Housing and Meals: Each student will be housed with another student in the program. There will be students from other universities besides Duke on this program. Rooms may be shared with other students of the same gender, but not with homestay family members. Each student will have their own bed and mosquito net. During the first month when everyone is in homestay families, 3 meals will be provided each day. During the second month in guesthouses, students will be responsible for purchasing and preparing their own food. Funds will be provided to cover meals.
If you do not eat certain types of food for cultural, religious or personal reasons, please contact the DukeEngage office, , to discuss whether or not your dietary needs can be reasonably accommodated at this program site.
Utilities: Electricity is intermittent; outages are common but there is electricity available to charge devices etc. Running water is intermittent, so large storage vessels are used to provide water for bathing, toilet, and laundry. Students will have facilities to hand-wash their own laundry. Expect a variety of toilet styles – from very modern and new to more basic. Expect “bucket showers” with heated water provided by the host family. The training facility at Usa River has modern facilities, backup generator power, and internet connection.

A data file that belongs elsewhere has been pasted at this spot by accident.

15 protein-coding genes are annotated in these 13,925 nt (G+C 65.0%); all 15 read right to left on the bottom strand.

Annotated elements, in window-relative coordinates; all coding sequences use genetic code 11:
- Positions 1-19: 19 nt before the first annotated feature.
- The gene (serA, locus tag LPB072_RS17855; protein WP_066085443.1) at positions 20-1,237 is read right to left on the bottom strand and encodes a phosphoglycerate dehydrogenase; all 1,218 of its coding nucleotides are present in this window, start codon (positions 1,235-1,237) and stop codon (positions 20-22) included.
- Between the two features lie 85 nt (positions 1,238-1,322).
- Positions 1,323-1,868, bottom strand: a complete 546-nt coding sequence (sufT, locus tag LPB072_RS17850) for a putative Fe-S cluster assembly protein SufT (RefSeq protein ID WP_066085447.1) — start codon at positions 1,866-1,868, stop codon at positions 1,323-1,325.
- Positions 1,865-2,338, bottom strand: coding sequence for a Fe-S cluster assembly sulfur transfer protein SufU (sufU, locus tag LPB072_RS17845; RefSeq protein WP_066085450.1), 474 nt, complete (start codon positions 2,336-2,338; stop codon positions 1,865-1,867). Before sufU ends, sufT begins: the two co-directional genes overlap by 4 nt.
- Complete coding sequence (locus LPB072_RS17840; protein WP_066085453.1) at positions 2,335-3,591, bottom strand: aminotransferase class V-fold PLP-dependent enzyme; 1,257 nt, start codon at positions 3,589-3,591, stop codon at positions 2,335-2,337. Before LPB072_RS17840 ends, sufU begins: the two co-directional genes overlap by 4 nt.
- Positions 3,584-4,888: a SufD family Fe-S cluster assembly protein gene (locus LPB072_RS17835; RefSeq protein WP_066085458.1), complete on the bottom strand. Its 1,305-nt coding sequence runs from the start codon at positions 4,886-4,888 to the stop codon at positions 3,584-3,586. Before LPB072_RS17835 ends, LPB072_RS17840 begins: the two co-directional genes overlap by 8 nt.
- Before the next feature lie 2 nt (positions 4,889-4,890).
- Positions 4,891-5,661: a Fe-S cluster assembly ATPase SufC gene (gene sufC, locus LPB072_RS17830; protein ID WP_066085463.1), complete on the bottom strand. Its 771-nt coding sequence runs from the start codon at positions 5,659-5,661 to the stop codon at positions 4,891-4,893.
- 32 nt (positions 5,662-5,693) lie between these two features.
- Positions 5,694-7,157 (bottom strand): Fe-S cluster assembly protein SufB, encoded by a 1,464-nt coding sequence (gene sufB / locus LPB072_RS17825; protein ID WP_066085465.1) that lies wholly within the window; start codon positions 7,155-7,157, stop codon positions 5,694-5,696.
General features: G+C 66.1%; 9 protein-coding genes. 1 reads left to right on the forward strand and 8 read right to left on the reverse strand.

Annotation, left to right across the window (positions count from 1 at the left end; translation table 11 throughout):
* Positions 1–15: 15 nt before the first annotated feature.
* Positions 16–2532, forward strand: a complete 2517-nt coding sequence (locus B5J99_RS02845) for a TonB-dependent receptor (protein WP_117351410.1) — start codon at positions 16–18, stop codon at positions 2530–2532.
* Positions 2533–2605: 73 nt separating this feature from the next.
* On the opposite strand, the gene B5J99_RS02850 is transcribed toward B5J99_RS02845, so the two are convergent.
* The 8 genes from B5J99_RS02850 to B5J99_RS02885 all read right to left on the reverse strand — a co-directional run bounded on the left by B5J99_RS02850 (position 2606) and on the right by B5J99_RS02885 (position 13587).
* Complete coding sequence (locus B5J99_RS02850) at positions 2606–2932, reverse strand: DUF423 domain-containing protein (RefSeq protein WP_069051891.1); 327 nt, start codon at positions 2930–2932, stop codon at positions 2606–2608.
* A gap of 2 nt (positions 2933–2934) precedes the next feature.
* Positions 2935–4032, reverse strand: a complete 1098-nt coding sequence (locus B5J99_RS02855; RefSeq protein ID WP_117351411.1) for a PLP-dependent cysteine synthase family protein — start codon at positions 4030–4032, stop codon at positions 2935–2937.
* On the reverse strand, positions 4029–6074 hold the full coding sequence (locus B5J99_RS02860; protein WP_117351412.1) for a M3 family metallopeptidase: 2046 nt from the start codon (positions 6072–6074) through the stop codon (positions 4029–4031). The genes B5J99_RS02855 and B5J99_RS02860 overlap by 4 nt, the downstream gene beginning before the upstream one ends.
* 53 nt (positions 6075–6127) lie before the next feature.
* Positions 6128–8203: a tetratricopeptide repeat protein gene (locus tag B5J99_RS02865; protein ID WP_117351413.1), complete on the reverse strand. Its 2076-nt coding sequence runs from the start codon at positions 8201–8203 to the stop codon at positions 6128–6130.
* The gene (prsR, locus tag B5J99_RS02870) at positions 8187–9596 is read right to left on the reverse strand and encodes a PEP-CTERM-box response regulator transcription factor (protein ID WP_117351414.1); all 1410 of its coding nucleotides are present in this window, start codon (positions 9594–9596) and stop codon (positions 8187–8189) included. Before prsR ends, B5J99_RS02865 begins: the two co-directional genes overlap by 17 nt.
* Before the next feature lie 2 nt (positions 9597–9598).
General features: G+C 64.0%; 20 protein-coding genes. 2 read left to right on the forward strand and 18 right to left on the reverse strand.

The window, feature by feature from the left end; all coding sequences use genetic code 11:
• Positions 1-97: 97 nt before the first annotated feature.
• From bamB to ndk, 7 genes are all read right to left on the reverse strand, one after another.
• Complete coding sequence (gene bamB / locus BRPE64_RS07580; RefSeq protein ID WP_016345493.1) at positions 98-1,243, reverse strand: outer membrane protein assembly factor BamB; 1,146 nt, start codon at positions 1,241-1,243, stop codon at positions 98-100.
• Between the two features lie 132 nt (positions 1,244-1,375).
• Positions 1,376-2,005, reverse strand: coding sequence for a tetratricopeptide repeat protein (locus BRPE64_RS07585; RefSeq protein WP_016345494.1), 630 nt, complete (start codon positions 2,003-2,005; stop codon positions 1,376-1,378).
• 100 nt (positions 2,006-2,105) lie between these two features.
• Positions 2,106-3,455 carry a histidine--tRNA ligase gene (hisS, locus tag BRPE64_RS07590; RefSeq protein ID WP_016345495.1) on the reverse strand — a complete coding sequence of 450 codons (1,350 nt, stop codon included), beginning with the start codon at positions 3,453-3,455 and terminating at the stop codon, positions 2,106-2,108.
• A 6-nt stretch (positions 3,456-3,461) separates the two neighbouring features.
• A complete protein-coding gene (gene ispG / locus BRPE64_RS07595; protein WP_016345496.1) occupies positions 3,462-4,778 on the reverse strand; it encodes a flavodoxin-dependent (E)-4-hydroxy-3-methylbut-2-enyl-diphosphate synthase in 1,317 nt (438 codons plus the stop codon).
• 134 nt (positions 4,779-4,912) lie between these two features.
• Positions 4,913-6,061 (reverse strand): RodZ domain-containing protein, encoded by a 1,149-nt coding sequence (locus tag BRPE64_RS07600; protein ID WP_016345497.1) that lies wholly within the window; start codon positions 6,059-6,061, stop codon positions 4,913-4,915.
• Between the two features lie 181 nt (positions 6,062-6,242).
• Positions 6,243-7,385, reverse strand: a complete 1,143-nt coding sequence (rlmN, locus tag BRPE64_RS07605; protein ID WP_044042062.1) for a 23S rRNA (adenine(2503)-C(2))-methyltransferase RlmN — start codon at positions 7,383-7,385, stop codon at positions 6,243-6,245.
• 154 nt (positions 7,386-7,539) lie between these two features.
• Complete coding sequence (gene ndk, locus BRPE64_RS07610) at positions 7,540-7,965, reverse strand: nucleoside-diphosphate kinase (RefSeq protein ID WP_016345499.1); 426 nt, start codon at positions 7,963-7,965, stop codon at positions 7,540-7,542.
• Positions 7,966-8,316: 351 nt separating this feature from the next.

Transportation: Students will primarily ride the public bus, but will also use some combination of private van and taxi.
Communication: Each student will receive a basic (call/text only) cell phone. Free Wi-Fi and wired connections are available at the Usa River training center. Internet cafes are also available. Students are not required to bring a laptop, but it is recommended.